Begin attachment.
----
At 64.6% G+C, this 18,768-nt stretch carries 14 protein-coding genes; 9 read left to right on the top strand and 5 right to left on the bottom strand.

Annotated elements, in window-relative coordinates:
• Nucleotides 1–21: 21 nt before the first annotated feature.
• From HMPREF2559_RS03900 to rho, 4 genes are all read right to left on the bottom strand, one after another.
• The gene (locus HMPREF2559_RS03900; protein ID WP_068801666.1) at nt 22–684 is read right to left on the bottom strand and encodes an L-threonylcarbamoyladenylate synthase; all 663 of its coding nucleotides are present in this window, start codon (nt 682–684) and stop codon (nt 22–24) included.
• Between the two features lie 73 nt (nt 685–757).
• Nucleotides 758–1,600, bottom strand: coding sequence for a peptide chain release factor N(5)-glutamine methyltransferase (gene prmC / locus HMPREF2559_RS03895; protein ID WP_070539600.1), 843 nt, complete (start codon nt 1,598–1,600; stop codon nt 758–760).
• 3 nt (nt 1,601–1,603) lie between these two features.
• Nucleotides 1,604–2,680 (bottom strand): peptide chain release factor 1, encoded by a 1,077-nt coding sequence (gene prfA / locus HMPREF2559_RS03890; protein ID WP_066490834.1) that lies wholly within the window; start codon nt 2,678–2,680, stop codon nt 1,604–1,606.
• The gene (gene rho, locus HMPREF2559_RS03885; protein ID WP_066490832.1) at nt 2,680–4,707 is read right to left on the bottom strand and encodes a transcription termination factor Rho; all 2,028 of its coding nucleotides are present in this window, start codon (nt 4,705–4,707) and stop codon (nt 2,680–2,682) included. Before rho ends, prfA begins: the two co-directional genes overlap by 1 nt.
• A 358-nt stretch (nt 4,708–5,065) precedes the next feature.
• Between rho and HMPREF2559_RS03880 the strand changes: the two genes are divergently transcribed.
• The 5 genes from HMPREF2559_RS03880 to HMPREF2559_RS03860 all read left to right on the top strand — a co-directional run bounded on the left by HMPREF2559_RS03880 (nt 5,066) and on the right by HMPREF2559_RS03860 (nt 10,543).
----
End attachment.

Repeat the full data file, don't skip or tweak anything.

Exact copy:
At 64.6% G+C, this 18,768-nt stretch carries 14 protein-coding genes; 9 read left to right on the top strand and 5 right to left on the bottom strand.

Annotated elements, in window-relative coordinates:
• Nucleotides 1–21: 21 nt before the first annotated feature.
• From HMPREF2559_RS03900 to rho, 4 genes are all read right to left on the bottom strand, one after another.
• The gene (locus HMPREF2559_RS03900; protein ID WP_068801666.1) at nt 22–684 is read right to left on the bottom strand and encodes an L-threonylcarbamoyladenylate synthase; all 663 of its coding nucleotides are present in this window, start codon (nt 682–684) and stop codon (nt 22–24) included.
• Between the two features lie 73 nt (nt 685–757).
• Nucleotides 758–1,600, bottom strand: coding sequence for a peptide chain release factor N(5)-glutamine methyltransferase (gene prmC / locus HMPREF2559_RS03895; protein ID WP_070539600.1), 843 nt, complete (start codon nt 1,598–1,600; stop codon nt 758–760).
• 3 nt (nt 1,601–1,603) lie between these two features.
• Nucleotides 1,604–2,680 (bottom strand): peptide chain release factor 1, encoded by a 1,077-nt coding sequence (gene prfA / locus HMPREF2559_RS03890; protein ID WP_066490834.1) that lies wholly within the window; start codon nt 2,678–2,680, stop codon nt 1,604–1,606.
• The gene (gene rho, locus HMPREF2559_RS03885; protein ID WP_066490832.1) at nt 2,680–4,707 is read right to left on the bottom strand and encodes a transcription termination factor Rho; all 2,028 of its coding nucleotides are present in this window, start codon (nt 4,705–4,707) and stop codon (nt 2,680–2,682) included. Before rho ends, prfA begins: the two co-directional genes overlap by 1 nt.
• A 358-nt stretch (nt 4,708–5,065) precedes the next feature.
• Between rho and HMPREF2559_RS03880 the strand changes: the two genes are divergently transcribed.
• The 5 genes from HMPREF2559_RS03880 to HMPREF2559_RS03860 all read left to right on the top strand — a co-directional run bounded on the left by HMPREF2559_RS03880 (nt 5,066) and on the right by HMPREF2559_RS03860 (nt 10,543).